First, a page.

Are you finding it difficult to get the executives in your organisation to buy into the need to use social media tools in your Intranet? We find that the business case is a good way to achieve this.
In many of our clients’ organisations, the Intranet is little more than the place I go to, to see the lunch menu or get my leave forms.
It’s no wonder then that executives don’t realise how powerful it could be. The advent of social media is all too often seen to be time wasting and a waste of bandwidth.
Microsoft has just released SharePoint 2010 which contains the latest collaborative tools embedded into its content management and sharing tools. Social media is going to become the norm in large corporates. Companies are migrating to this platform or looking at other collaboration tools to enhance performance in the organisation. The challenge now is to get the full potential of social media on the executive agenda.
We have found the business case an effective way to get executive attention.
A business case clarifies the value of any opportunity. It is the single-most important document in gaining commitment to the strategic interactive intranet or any other opportunity.
A business case is part sales and part marketing. It represents the opportunity to present a compelling justification for funding an investment to achieve the organisations mission, goals and objectives. An effective business case generates the support, participation and leadership commitment required to transform an idea into reality. A business case identifies an opportunity. It provides context and content and describes the desired objectives and outcomes in terms of the business. It describes how and who will be affected. The how and who typically evolve around individual or organisation behavioural changes.
The business case will breakout specific alternatives and their associated impacts. A strong business case for an intranet investment puts that investment decision into the strategic context and provides the executives with the necessary information to make an educated decision.
Putting a business case together for the interactive intranet
Interaction between employees is not new, but for the first time, the ability to interact online through the Intranet is becoming a reality. This is going to have a significant effect on the way we do business. In the same way as eMail changed the speed at which business is conducted the Intranet is going to become he strategic backbone of the organisation and is going to significantly impact on our effectiveness efficiency and the way we do business. But we have very little historical evidence and case studies which have quantified the improvement brought about by this interactivity.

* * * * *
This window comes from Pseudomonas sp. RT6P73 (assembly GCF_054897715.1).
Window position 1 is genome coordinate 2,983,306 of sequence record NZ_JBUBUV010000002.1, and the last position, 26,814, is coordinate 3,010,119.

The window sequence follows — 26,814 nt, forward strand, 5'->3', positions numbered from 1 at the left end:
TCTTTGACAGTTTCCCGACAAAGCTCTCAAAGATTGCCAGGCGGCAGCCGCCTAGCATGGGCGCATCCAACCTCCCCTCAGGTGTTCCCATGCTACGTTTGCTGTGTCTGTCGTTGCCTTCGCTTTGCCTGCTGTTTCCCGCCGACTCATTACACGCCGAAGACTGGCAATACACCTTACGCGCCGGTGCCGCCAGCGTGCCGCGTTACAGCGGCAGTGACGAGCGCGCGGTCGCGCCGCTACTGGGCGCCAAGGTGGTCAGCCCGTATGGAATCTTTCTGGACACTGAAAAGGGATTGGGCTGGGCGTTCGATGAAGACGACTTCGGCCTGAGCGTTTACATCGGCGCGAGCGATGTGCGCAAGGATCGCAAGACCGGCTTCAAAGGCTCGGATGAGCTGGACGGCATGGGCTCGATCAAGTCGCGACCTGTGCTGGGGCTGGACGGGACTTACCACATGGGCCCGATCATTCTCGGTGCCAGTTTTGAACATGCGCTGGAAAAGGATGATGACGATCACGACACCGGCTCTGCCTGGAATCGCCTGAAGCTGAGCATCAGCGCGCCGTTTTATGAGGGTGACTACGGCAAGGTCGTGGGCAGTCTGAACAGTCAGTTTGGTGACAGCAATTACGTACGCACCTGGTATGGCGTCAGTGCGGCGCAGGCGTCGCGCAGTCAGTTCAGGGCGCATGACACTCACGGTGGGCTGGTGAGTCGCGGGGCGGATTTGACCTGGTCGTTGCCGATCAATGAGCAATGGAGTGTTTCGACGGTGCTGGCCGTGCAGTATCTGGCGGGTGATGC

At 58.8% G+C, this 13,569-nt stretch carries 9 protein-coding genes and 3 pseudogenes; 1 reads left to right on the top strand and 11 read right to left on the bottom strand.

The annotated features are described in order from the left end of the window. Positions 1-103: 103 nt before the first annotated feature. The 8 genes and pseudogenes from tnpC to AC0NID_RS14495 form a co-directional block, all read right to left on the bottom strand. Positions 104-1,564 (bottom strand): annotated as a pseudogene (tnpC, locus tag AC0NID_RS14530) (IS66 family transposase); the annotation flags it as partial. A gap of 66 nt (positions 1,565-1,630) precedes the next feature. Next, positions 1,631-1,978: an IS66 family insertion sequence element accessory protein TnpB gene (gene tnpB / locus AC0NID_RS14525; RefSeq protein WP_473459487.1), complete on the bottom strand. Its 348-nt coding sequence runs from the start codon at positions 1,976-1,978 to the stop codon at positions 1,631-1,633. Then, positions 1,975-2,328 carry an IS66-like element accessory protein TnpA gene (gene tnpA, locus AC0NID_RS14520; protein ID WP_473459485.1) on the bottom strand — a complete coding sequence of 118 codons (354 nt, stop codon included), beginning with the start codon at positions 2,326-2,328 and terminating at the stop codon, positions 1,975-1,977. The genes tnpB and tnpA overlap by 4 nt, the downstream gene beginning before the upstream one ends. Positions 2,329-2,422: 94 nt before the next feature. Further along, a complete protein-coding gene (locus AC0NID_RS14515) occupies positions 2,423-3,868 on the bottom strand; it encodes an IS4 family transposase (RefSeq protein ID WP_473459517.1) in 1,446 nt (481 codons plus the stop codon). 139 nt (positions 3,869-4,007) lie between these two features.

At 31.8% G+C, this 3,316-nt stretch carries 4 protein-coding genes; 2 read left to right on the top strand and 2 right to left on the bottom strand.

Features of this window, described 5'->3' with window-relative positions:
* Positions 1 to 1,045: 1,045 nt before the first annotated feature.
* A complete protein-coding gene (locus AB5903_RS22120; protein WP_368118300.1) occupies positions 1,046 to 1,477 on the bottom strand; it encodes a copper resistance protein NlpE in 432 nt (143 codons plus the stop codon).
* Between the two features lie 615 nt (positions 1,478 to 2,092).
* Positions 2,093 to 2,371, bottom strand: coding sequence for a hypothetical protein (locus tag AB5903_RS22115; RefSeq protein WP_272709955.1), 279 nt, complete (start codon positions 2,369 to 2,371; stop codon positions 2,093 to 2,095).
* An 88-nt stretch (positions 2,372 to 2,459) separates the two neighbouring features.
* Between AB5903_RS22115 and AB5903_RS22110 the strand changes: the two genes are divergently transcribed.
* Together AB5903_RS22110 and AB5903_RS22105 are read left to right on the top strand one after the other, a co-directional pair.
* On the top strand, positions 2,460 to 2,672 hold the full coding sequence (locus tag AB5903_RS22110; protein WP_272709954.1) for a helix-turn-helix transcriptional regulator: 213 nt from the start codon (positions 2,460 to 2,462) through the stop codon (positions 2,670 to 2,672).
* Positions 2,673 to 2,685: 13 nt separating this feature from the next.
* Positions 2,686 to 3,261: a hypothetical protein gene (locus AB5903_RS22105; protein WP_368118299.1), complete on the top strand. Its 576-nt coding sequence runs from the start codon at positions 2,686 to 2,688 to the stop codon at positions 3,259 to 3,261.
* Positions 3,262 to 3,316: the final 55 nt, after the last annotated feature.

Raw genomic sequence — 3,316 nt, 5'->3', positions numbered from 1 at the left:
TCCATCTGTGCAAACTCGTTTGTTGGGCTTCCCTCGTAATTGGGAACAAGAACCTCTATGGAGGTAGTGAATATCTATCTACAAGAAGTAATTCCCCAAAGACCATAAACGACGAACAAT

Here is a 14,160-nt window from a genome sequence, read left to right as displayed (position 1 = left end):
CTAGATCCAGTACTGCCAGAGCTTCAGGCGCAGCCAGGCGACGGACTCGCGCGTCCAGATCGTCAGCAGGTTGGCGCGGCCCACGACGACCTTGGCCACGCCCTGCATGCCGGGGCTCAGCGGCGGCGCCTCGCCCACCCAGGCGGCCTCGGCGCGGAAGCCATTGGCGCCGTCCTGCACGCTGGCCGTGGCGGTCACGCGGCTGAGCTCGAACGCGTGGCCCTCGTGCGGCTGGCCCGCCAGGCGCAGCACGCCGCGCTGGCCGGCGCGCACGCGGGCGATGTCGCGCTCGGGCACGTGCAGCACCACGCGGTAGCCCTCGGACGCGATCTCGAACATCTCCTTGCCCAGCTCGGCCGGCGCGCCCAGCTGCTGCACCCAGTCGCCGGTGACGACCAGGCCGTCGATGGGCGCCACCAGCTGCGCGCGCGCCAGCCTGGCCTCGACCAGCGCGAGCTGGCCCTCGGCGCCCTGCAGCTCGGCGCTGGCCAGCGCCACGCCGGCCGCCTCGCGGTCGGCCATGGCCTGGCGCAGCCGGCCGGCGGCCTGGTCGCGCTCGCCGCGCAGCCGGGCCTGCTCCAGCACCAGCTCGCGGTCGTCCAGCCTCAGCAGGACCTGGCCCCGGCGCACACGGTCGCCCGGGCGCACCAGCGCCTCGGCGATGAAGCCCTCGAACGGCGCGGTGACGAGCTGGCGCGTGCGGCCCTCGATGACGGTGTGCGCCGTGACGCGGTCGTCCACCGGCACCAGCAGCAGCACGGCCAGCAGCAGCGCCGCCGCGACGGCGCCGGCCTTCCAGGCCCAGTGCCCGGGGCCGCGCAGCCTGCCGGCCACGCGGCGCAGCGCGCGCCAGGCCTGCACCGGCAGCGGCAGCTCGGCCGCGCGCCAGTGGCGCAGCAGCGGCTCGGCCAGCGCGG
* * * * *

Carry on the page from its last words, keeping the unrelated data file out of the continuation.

Traditionally, innovation occurs in products, processes or business models. The latest thinking has been well researched by Gary Hamel in his work The Future of Management. The modern Intranet is not only a new tool, but it also enables new ways to manage people. For this reason, we cannot use the past to forecast the future. Our best attempts to make a case for an interactive Intranet are going to have to be around describing the intangible business “steroids” on the Balanced Scorecard as defined by Kaplan and Norton , which lead to business improvements.
You need to put a business case together in order to justify the resources and capital investment necessary to create an Interactive Intranet.
The Business Case is usually primarily a financial document, however in the case of using SharePoint 2010 (or any other web 2.0 enabled CMS software) in order to create a robust Interactive Intranet, the software and concept is so new that there is very little evidence of what differences these new tools can make and there are so many hard and soft permutations that it is difficult to quantify the financial implications. We therefore have to modify our approach to developing the business case to looking at those variables which, if enhanced using SharePoint 2010’s capabilities, will deliver on the organisation’s business objectives.